Even though the weather already feels like a oven, I would turn on my oven for this cookie.
My love of cheese has already been established.
Saganaki is one of my all time favorite dishes.
I can eat it as an appetizer-OR-Consume it as a main course with plenty of warm pita.
Now, I can have it for dessert!
The brilliance that is Baker Beth, is at it again.
I pondered another cookie with cheese.
July has become "cheese cookie month" on Angelo's blog and I recently had an encounter with browned, melty cheese. So, with that serving as part of my inspiration, along with Angelo's Greekness and his fondness for one cookie of mine in particular, I struck upon the potentially insane idea of saganaki sablés.
I love saganaki. I do not love it because some people set it on fire, I love it because it is warm and melty cheese. But it is often set on fire (apparently, the practice began right here in Chicago) and brandy is the flammable liquid of choice and it is extinguished with lemon. All of which made me wonder if I could combine all of those flavors into a cookie. Well, I knew I could combine them; the question was whether I could combine them successfully.
I tinkered around in the kitchen, mad-scientist style, and pulled together a dough. Then I waited, as patiently as possible, for it to chill. And then I baked it off. And then I waited, as patiently as possible, for the cookies to cool so that I could try one in its intended state.
I broke off a piece of cooled cookie and noted that the texture was good. I popped the cookie bit into my mouth, unsure as to whether what initially made sense in my head would ultimately make sense on my tongue.
And? I am happy to report that I let out a little squeal!
The texture is just as sandy as any good sablé should be and the brandy and lemon are subtle but present. But the best part of all? The little bits of browned cheese add a texture like tiny toffee chips, cheesy toffee chips. Not that the cheese is very pronounced, but it lends a nice complexity.
In concert, the flavors and textures play really well together. This is my favorite Angelo cookie yet.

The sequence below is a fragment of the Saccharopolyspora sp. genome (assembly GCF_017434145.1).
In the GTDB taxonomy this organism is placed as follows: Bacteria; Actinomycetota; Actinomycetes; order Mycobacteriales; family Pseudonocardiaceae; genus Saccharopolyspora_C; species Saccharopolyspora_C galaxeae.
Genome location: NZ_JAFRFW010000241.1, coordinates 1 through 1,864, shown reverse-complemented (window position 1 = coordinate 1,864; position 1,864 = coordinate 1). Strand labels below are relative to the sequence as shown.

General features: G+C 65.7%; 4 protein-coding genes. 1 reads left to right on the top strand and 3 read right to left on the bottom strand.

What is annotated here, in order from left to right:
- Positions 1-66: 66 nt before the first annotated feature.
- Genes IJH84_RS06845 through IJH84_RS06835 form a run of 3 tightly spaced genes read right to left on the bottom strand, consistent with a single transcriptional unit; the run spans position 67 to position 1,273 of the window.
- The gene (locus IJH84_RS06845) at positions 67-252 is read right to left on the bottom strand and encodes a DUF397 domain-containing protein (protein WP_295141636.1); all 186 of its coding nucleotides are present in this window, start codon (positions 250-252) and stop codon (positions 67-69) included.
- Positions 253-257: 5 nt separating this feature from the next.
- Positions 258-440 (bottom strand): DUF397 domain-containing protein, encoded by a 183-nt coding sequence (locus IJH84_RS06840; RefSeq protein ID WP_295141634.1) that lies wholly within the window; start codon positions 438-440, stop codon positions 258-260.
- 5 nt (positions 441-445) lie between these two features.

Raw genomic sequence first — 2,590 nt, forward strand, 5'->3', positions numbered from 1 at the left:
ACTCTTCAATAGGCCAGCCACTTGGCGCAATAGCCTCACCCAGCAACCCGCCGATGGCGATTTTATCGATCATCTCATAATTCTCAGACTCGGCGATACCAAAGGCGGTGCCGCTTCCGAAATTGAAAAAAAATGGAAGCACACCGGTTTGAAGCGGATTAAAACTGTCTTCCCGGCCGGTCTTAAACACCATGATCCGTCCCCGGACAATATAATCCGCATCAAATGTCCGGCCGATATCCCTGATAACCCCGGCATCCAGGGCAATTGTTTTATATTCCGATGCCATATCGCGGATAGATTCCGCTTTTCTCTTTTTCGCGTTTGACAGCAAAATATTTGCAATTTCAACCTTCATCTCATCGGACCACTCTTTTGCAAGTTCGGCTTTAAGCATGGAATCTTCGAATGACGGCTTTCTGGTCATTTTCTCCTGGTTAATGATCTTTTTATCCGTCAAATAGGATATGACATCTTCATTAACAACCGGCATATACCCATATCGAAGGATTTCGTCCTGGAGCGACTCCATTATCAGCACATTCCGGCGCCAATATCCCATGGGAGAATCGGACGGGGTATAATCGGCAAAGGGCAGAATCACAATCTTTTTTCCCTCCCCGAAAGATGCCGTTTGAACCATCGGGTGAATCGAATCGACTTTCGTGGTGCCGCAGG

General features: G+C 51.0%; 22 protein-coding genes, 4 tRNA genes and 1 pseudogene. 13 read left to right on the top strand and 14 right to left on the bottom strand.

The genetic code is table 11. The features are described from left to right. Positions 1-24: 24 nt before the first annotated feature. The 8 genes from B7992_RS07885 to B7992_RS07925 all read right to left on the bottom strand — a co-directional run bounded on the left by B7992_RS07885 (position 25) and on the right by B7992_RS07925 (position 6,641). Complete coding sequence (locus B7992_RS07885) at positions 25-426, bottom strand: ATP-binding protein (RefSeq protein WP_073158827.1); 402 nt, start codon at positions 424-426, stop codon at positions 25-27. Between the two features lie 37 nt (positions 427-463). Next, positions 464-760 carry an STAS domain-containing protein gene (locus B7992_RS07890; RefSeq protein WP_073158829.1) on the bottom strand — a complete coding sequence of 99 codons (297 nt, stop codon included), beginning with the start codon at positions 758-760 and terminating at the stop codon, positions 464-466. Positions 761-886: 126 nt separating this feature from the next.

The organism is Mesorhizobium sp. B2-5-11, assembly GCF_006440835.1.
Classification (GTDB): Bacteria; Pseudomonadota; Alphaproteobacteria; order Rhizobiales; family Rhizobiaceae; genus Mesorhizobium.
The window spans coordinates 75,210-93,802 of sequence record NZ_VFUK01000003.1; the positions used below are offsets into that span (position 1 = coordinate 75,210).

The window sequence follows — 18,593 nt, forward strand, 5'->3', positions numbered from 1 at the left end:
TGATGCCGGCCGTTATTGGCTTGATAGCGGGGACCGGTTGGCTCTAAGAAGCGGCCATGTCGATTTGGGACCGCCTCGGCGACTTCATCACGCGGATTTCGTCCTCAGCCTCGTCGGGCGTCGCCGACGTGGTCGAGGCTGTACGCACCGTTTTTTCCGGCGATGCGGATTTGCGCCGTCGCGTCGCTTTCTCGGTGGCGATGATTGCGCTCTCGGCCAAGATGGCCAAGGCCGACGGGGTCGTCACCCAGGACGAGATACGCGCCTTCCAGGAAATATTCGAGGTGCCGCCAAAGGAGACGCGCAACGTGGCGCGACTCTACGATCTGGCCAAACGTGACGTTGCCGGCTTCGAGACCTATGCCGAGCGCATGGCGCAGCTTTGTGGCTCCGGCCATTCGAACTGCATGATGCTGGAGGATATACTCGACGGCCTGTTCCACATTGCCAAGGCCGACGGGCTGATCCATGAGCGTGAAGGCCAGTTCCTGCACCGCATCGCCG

Some of the technique is a little strange, I grant you. But these cookies are worth the effort. Do give 'em a try.
(Adapted frrom Cook's Illustrated, November & December 2008)
1/2 cup grated, very lightly packed kefalotyri cheese
1 large egg
10 tablespoons (1 1/4 sticks) unsalted butter, softened
1/3 cup plus 1 tablespoon (2 3/4 ounces) granulated sugar
1 teaspoon brandy
1 1/2 teaspoons lemon zest (i.e. the zest of an average lemon)
1 1/2 cups minus two tablespoons (7 ounces) unbleached all-purpose flour
1 large egg white, lightly beaten with 1 teaspoon water
Heat a 10-inch non-stick skillet over medium-high, sprinkle the cheese in the pan in a thin, even layer, lower the heat a smidge and let the cheese melt and cook until it's apparent that the underside is beginning to brown. Turn off the heat, tilt the pan and blot away the fat with a paper towel, and let the cheese cool in the pan. When cool, gently scoot a spatula underneath the cheese to loosen it. Remove it from the pan, blot it with a paper towel, tear it into pieces, toss it into a food processor along with a couple of tablespoons of flour and process the mixture until the cheese is ground into small bits. Some of the mixture may be powdery at this point. Set aside.
Meanwhile, place egg in small saucepan, cover with 1 inch water, and bring to boil over high heat. Remove pan from heat, cover, and let sit 10 minutes. Meanwhile, fill a small bowl with ice water. Using a slotted spoon, transfer the egg to ice water and let stand 5 minutes. Crack the egg and peel the shell. Separate the yolk from white; discard the white. Press the yolk through a fine-mesh strainer into a small bowl.
In bowl of stand mixer fitted with paddle attachment, combine the butter, granulated sugar, and cooked egg yolk on medium speed until light and fluffy, about 4 minutes, scraping down sides of the bowl and the beater with a rubber spatula as needed. Turn the mixer to low, add the brandy, and mix until incorporated. Stop the mixer; add the flour, the cheese mixture, and the lemon zest, and mix on low speed until just combined, about 30 seconds. Using a rubber spatula, press the dough into a cohesive mass.
Divide the dough in half; roll each piece into a log about 6 inches long and 1 3/4 inches in diameter. Wrap each log in a 12-inch square of waxed paper and twist the ends to seal and firmly compact the dough into a tight cylinder. Chill until firm, at least 1 hour.
Adjust oven rack to the middle position and heat oven to 350 degrees. Line a rimmed baking sheet with parchment paper. Using a chef's knife, slice the dough into 1/4-inch-thick rounds, rotating dough so that it won't become misshapen from the weight of the knife. Place the cookies 1 inch apart on the baking sheet. Using a pastry brush, gently brush the cookies with the egg-white mixture.
Bake until centers of the cookies are pale golden brown with edges slightly darker than the centers, about 15-18 minutes, rotating the baking sheet halfway through baking. Cool the cookies on the baking sheet 5 minutes; using a thin metal spatula, transfer the cookies to a wire rack and cool to room temperature.
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